Author Topic: LoC 65: Top 50 Urban Legends  (Read 32245 times)

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Offline Compound

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Re: LoC 65: Top 50 Urban Legends
« Reply #90 on: October 30, 2012, 07:12:53 PM »
Back shortly. Need to finish the last couple of entries.


Offline Tripe

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Re: LoC 65: Top 50 Urban Legends
« Reply #91 on: October 30, 2012, 07:15:21 PM »
Ah the brown recluse, unlikely to kill you, but you might wish you were dead, and you might regret looking at that pic so, be warned.

If they bite livestock though, the animal does tend to end up being put to sleep.


Offline Compound

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Re: LoC 65: Top 50 Urban Legends
« Reply #92 on: October 30, 2012, 07:49:34 PM »
# 15: Aren't You Glad You Didn't Turn on the Light?
 

35 Points (On 3 of 9 lists)
Highest Vote: (#11 by Compound and Smoky )

The Story:
So, there were these two girls who went to my college a few years before I got there. Jen and Cindy. Room mates. Well, this one  night, there was a big party at the dorm, but Jen needed to study so she headed over to the library to study. While there, a friend of us invited her over to her room so that they could keep studying after the library closed. Well, it was late so when she got back to her room, Jen left the lights off so that she wouldn't disturb Cindy, and just grabbed her books off her desk and then left.
 
The next morning when Jen got back to her dorm room, she opened the door and found Cindy torn to shreds in her bed. And on the wall, written in Cindy's blood was "Aren't you glad you didn't turn on the lights?"
 
Well, Is It True?
No, this legend dates back to at least 1871, albeit in a slightly different form.
 
This legend is  also very closely related to another legend (and was counted as the same for vote totals.) That one goes:
 
There was a young woman who, after hearing of a series of break-ins in the area, bought a big dog and kept it in her bedroom. One night, she was startled awake by sounds of a possible break-in. Fearing the worst, she reached down and the dog liked her hand. Feeling safe, she went back to sleep.
 
The next morning she entered her bathroom and found the dog, dead and gutted in the tub. On the wall was written "Humans can lick too."
 
In both cases, the premise is the same- a girl is unaware of a grisly crime being committed in front of her and the killer taunts her after the fact.
 
Random Notes
The 1871 version of the story:
At a croquet party, one of the guests told of a clergyman who was awoken in the middle of the night by his wife who informed him that "John, I am sure that there's a robber underneath our bed. Do get up and see." the pastor replied "Oh, it's only our Newfoundland dog. I just reached down and it licked me. Now go back to sleep." The next morning all the jewelry and other effects had vanished.
 
And yes, someone voted for both versions of the tale. I only counted the higher.
 
Up Next
Snacks!
 


Offline Compound

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Re: LoC 65: Top 50 Urban Legends
« Reply #93 on: October 30, 2012, 07:51:22 PM »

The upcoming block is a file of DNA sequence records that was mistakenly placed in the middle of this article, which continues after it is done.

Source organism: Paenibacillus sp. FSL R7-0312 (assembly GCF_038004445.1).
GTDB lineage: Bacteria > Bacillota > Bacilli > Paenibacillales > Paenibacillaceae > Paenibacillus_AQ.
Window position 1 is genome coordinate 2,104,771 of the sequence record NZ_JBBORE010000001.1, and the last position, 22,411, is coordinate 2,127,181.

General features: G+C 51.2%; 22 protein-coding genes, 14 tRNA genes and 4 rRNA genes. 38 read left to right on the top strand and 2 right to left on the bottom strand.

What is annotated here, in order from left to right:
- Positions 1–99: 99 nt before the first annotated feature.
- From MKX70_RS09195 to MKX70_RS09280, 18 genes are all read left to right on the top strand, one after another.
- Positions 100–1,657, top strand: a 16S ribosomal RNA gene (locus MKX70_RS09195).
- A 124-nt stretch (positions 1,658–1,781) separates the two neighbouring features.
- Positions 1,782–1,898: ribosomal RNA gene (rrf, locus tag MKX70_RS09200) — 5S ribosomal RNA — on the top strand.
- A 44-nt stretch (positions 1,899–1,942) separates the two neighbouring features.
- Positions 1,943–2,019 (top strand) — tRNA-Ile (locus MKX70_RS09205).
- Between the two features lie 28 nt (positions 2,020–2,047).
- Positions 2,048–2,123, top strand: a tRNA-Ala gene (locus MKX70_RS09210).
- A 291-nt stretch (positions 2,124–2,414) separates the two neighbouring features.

# 14: Razor Blade Apples


37 Points (On 2 of 9 lists)
Highest Vote: (#7 by CJones )

The Story:
So, going trick or treating with the kids, huh? Are you going to inspect their candy? No, not incase they get Black Cows. Yeah, those shouldn't be inflicted on anyone. But, you know why.

See, there are folks out there who'll ... do stuff to candy. No, not like a waiter will do something to your sandwich. I mean fatally do something to it. There are a bunch of kids who've gotten a bag full of candy and then gotten home and discovered that someone's put something in it. Sometimes it's a razor blade. Sometimes a straight pin or sewing needle. Always look through their stuff.

Me? Oh, I'm just giving out coupons for free downloads of Plants vs. Zombies. The worst that can happen there is a paper cut.

Well, Is It True?
Sadly, yeah.

For years there were rumors about people poisoning Halloween candy and then later stories about razors and needles in candy. In 1967, 1972 and 1982 studies were done on the subject and no actual examples of the issue were ever found.

But in Chicago in 1982, a number of people died from poisoned Tylenol and that seemed to open the flood gates and the urban legend became real. Roughly 80 examples of things (usually  needles) have been recorded by folklorists since then, although only a dozen actually caused any harm.

Thankfully though, even when a kid eats something with a needle in it, it's never been fatal. The worst case of it required the victim to have a few stitches in the inside of their mouth.

Random Notes
Night of the Demons includes a rather graphic example of this legend, although I'm not sure how well a razor blade would hold up after being cooked into a pie.

Up Next
.txet ni llew sa krow t'nseod sihT


Offline Compound

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Re: LoC 65: Top 50 Urban Legends
« Reply #94 on: October 30, 2012, 07:54:03 PM »
# 13: Backmasking


40 Points (On 3 of 9 lists)
Highest Vote: (#2 by Compound )

The Story:
Are you listening to that venomous rock and roll? Need I keep reminding you that it's the tool of the devil?